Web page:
The Traveling Me, Part I
Memories pressed against the pages of my mind
Unless one is blessed with wealthy parents, traveling is one of those that one dreams of but never really get to experience, until one has become rich on one's own..... well not stupendously rich, but one has to have enough reserve in the bank to be able to draw from it without pleading poverty for the next 6 months.
When I was a child, the extent of my family's travels were limited to visiting my father's farm some 100 miles away over rough roads that became almost impassable after a torrential downpour. Despite the physical difficulties, I enjoyed those trips because they afforded the family respite from the hectic life in the city, and also opportunity to reap the benefits of my father's labours, by way of fresh fruits and vegetables, and milk, and pond fish, and smoked carabao (water buffalo) meat. Of course there were the occasional visits to my maternal grandmother's ancestral home several islands hop away, over pockmarked provincial roads in overcrowded rickety buses and over rough seas in overcrowded rickety motorized boats.
Fast forward 20 years later, and I found myself traveling to the United States, on an immigrant's visa, with a wife and a two year old daughter. Better work/financial opportunities are generally the main reasons why one would leave the familiar comfort( and discomfort) of the mother country and travel to America. I was obviously no different. It took me 2 years after Internship and Residency training (Los Angeles) to feel financially secure enough to think about traveling other than to and from work, or to and from a place 200 miles away to visit friends and relatives.
The very first time that I traveled out of California was in 1977 when several nurse friends of my wife invited us to come with them for a weekend in Las Vegas. Vegas in 1977, was still a rough hewn town dotted with stand alone hotels separated by undeveloped desert. The 2 day stay was forgetabble except for the show "Jubilee", and the smoke-filled gamerooms crackling with the noise of coins dropping down slotmachines. Since then Vegas has developed into a mini mega-city, but despite the surface appearance of glitzy glamour inside inter-connected resort-hotels, it remains deeply what it has always been and will always be.... a mirage in the desert.
Over the succeeding years we visited several states (Florida, Colorado, South Carolina, Minnesota, Missouri, Hawaii) on occasions when I attended my every 3-year Medical School Class'72 reunions..... all of them uniquely memorable, not only becasue I got to see classmates that I haven't heard from or seen since medical school, but the places where we held them were fantastically receptive to the needs of a group made up of rapidly aging baby-boomers.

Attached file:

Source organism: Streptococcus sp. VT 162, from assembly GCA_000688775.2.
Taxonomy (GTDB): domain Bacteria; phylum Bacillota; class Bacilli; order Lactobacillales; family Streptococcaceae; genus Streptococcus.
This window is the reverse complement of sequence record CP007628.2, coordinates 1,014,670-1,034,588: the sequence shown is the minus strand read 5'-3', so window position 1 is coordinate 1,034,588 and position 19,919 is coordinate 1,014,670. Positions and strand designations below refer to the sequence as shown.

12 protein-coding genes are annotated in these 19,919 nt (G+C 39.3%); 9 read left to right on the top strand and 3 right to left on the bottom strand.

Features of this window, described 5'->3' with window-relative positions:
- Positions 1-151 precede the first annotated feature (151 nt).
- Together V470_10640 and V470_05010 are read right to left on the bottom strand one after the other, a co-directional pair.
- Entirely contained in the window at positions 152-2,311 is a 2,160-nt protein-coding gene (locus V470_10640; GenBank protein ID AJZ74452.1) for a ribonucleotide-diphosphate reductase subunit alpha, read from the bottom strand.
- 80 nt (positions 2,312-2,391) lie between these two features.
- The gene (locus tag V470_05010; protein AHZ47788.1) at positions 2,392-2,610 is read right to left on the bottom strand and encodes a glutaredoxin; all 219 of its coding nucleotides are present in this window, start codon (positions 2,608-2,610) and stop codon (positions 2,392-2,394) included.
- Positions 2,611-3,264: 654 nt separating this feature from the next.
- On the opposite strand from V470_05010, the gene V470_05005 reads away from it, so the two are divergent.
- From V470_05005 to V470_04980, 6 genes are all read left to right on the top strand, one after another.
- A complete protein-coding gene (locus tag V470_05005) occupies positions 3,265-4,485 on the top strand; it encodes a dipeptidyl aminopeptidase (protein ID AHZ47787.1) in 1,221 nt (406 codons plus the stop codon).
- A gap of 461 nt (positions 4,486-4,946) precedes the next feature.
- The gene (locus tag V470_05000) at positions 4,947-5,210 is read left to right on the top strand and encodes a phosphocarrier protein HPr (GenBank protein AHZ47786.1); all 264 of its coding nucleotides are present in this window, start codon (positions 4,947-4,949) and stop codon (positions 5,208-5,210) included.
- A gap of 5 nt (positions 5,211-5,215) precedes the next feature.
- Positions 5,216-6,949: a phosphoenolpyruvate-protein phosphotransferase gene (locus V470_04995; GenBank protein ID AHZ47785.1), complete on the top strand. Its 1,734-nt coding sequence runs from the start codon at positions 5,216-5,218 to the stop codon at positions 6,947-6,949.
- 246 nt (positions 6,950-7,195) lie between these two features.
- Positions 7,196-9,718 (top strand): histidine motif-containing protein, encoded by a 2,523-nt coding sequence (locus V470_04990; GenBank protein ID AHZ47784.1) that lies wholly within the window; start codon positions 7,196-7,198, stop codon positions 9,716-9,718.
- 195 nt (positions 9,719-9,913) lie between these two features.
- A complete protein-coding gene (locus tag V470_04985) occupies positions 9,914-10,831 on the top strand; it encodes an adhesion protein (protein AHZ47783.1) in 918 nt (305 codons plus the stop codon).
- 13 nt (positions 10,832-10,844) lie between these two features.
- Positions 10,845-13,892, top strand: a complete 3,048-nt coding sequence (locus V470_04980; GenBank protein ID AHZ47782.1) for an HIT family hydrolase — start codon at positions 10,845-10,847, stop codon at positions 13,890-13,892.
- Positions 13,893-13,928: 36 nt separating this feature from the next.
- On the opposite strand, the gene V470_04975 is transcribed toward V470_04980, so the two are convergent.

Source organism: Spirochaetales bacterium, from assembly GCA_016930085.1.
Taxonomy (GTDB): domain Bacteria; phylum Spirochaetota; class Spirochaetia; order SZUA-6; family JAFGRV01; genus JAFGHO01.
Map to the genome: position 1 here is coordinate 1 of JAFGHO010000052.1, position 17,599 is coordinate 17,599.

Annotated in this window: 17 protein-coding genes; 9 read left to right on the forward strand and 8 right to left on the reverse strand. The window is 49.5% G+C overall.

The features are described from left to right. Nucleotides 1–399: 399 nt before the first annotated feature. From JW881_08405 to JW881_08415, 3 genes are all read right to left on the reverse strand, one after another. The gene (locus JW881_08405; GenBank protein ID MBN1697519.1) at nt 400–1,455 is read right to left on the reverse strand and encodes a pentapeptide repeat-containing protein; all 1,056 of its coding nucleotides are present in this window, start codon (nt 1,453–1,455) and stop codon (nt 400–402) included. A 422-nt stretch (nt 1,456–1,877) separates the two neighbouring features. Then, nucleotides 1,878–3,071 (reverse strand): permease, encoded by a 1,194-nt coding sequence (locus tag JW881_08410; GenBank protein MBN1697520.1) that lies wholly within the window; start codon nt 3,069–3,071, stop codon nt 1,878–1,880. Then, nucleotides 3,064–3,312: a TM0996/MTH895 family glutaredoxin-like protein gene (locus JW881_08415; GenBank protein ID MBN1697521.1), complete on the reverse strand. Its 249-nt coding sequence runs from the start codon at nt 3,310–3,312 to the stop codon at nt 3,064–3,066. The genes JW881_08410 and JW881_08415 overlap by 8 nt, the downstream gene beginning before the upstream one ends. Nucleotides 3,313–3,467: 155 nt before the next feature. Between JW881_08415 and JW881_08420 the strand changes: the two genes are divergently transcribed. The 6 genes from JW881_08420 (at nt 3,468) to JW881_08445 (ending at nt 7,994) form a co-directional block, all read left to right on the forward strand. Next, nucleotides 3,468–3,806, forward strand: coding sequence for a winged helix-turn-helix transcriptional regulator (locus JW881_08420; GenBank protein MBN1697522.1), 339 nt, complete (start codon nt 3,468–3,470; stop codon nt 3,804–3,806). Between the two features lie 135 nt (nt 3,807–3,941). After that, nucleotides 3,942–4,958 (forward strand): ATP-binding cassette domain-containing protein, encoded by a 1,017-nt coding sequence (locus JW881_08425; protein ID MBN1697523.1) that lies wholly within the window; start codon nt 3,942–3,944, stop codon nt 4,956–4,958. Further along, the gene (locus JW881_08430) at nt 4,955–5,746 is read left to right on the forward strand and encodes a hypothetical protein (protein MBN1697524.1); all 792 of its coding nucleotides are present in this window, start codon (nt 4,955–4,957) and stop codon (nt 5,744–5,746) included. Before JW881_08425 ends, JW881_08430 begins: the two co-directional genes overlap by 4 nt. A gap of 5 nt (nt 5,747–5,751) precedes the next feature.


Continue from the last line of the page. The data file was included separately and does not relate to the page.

Our Australian visit (specifically Melbourne, Phillip Island), in December 2000, was surprisingly difficult on so many levels. The car trip from Melbourne to Phillip Island for one, because I have never driven on the left side of the road in a car with with the steering wheel on the right side. The scenery however was something to behold specially along the stretch of mountain road lined on both sides with tall trees with skinny leaves that allowed rays of sunlight to play on black asphalt. Australians, I think are the friendliest people in the world, going out of their way to make our visit as pleasant and memorable as possible, which our trip was( savored some really fine Australian wine, played a round of golf, saw midget penguins parading then roosting on the sandy beach after a day of fishing). Two political events marred it though, i.e. the unresolved American presidential election, and the impeachment of the Philippine president in Manila.
A friend of mine said that you could not really consider yourself a seasoned "traveler" until you have visited Europe. Well we became one in 2002 when we embarked on a tri-city trip(London-Paris-Rome), via a guided tour over a period of 10 days. So it was hectic, but long enough for us to appreciate the British penchant for tradition; Parisian's love for themselves their art and their architecture; and the Italian's que sera sera attitude. I was not too surprised that Picaddilly Circus turned out to be no circus ; that the Eiffel Tower was not as jaw-dropping...... Mona Lisa was, ensconsed at the phatasmogorical Louvre; that the ceiling of the Sistine Chapel captured for all eternity the artistic intensity of Michaelangelo.
Our first ever cruise was on a splendid ship called Splendour of the Sea, which at that time (1997) was the biggest ship of the Royal Carribean Cruise Lines. It could hold 3,000 travelers and a full complement of some 2,000 cruise ship staff. The nightly show on a big enough showcase stage boasts entertainers from comedians to singers to dancers and magicians. One comedian doing his routine stated flatly that it was not the captain of the ship who was actually running the ship, but the darn "filipinos" in the engine room, in the dining room, in the cabin room, in the casino room and.... well almost everywhere else. A big HORAY for my fellow Pinoys.